The Trouble with Toggles

By | November 9, 2014

Iris Users Logo SmallThe Holidays are almost upon us and for many like myself that means lots of lights and decorations.  In our household, last year was the first Christmas with Iris and in retrospect the experience could be described as less of It’s a Wonderful Life and more like Home Alone.  There were times I felt I was playing Macaulay Culkin’s role of Kevin McCallister because the crazy, yet creative schemes he used thorough the movies felt all too familiar.  Our experience last year was fraught with frustration involving system outages, bad hub updates, cranky Radio Thermostats and Magic Rules possessing a dark magic more appropriate for a haunted house.

Movie references aside, there are simple enhancements that could transform the Iris Smart Home system into well, a Smart Home system.  This post covers just one which we believe has the single biggest impact on the usability of the system; toggles.  The concept of toggles is quite simple, take whatever on/off state a device is currently in and invert, or change it to the opposite.  It’s a concept that works okay for single devices with limitations, but fails miserably when applied to device groups.

As an example, let’s take a look at a common scenario of using a Smart Button to control two light switches as you might for a driveway lamp post and entryway light.  In this scenario you’re expecting company so you press the Smart Button expecting to turn on the lights to welcome your guests.  If both switches are in the same state, in this case off, Iris will command them both to turn on lighting the way for your guests.  This scenario fails when both of the devices are not in the same state (on or off) meaning a press of the Smart Button will frustratingly turn one on while the other turns off.  This is because device groups in Iris are not stateful meaning Iris does not keep track of whether the group as a collective is actually on or off, instead toggling the individual devices based on their state.  The situation rapidly devolves into chaos when magic rules are used to control individual devices within the group such as using a contact sensor on a door to turn on the entryway light.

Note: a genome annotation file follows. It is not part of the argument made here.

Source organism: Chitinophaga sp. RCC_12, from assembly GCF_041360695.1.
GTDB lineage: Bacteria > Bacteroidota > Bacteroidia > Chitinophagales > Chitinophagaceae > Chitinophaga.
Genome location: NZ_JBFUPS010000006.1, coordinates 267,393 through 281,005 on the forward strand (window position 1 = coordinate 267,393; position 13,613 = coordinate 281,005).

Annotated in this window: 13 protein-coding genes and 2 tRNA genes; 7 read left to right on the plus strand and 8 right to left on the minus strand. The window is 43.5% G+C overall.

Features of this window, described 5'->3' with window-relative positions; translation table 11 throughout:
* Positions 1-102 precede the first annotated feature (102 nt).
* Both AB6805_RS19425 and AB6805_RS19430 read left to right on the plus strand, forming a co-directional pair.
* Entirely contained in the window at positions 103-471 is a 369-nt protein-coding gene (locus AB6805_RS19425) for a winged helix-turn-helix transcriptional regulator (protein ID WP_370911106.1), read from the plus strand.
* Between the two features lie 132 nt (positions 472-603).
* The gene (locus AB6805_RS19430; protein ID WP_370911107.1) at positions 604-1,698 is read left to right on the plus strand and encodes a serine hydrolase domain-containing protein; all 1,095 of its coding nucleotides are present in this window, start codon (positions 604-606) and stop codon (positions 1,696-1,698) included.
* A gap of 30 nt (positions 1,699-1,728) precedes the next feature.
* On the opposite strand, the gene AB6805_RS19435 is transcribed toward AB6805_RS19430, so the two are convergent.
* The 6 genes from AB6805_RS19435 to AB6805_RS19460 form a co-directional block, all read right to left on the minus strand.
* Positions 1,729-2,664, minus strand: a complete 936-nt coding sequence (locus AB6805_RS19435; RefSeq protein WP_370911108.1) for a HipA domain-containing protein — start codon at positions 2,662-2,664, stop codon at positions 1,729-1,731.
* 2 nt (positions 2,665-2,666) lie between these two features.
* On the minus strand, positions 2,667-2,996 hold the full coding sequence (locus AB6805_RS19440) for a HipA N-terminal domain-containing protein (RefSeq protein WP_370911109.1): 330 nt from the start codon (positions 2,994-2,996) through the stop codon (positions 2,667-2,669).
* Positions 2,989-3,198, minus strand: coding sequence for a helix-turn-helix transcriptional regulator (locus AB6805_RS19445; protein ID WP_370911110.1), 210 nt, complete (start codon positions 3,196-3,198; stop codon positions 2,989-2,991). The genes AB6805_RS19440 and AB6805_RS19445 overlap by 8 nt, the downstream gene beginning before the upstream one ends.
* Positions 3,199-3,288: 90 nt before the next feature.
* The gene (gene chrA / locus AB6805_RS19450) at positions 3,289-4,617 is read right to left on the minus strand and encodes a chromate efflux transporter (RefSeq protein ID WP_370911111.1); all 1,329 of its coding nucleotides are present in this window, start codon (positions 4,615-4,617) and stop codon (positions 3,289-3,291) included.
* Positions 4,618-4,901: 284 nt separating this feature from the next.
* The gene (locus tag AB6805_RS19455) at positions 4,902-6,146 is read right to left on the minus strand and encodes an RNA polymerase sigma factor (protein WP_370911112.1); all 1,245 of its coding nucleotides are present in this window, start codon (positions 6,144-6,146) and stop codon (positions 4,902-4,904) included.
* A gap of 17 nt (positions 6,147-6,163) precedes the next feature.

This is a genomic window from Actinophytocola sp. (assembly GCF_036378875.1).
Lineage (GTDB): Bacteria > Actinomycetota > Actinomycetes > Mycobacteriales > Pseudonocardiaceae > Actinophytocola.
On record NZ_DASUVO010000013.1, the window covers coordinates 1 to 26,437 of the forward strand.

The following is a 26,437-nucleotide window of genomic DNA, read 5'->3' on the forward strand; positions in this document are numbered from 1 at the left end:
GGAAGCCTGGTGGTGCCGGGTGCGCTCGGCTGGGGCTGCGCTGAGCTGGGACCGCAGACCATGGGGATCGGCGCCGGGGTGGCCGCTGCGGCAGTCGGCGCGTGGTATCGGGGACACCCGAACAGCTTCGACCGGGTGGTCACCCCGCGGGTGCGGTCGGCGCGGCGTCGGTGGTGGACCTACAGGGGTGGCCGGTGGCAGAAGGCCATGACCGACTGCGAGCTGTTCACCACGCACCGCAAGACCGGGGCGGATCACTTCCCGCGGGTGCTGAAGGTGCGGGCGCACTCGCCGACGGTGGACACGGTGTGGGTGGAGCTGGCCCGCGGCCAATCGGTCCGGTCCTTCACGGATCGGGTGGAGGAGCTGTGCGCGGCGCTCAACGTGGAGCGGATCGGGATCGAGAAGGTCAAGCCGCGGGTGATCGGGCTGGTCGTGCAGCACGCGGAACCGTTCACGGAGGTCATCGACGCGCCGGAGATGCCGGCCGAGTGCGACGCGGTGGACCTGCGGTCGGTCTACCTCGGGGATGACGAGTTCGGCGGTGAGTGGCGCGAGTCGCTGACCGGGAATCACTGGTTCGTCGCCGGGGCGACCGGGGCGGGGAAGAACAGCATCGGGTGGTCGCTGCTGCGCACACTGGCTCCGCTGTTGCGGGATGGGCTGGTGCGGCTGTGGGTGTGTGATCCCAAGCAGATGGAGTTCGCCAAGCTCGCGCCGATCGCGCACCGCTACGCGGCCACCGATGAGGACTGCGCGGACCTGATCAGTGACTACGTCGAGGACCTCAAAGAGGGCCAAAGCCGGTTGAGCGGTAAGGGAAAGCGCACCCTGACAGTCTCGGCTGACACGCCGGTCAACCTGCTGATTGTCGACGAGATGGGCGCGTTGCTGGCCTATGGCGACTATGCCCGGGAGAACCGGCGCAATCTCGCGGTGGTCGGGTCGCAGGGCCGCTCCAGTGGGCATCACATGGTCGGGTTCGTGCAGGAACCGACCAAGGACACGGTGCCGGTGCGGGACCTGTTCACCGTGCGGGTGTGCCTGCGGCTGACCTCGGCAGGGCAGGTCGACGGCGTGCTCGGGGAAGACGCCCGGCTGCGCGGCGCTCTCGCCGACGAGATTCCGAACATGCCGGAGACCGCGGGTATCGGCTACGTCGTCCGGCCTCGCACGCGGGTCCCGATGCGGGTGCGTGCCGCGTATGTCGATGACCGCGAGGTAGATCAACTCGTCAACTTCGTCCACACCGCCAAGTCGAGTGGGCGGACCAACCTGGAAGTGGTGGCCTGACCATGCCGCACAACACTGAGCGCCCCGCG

Looking back to our own Nightmare Before Christmas where magic rules toggling a group of devices with a Smart Button would toggle the state of each device in a group as expected while one random device in the group would receive an toggle command.  This bizarre behavior happened almost every time and would always guarantee that a member of the group would break ranks and return to its previous state.  The lack of a stateful toggle could likely have prevented this behavior and saved a lot of grief last year.

So the question is, how can Lowe’s fix this?  First, Iris doesn’t manage individual device states and it should, either through tracking or polling, the end result is the same.  The best way to track device group states is to poll each device in a group and use the majority state (on or off) as the group state.  To be truly smart, Iris must implement state detection into rules too.  For example, the magic rule to control a device when a contact sensor is activated already has the option to turn on or off a device for a period of time.  A simple checkbox for “Ignore rule if device is already on/off” would help and prevent devices turned on by one rule from being overridden by another.

To illustrate how this could be implemented, let’s look at a common rule that anyone using Iris has probably implemented at some point…

When a sensor is activated then control a device

When the <SENSOR> is activated then set the <DEVICE/GROUP> to <ON/OFF> <DURATION>



The problem with Iris as it stands right now is that over the past year it has not become any smarter and that needs to change.  Sure there are a few more device options now than last year at this time but even the rules for those devices are anemic at best.  The lack of a mechanism for advanced users to extend the system, the inability to add complex or stacked rules, and most significantly, the closed ecosystem of Iris are going to be its downfall if things do not change.  Lowe’s is not Apple, and the sooner they realize that, the sooner Iris will really take off and outshine its competitors.

What do you think?  Leave your comments below.

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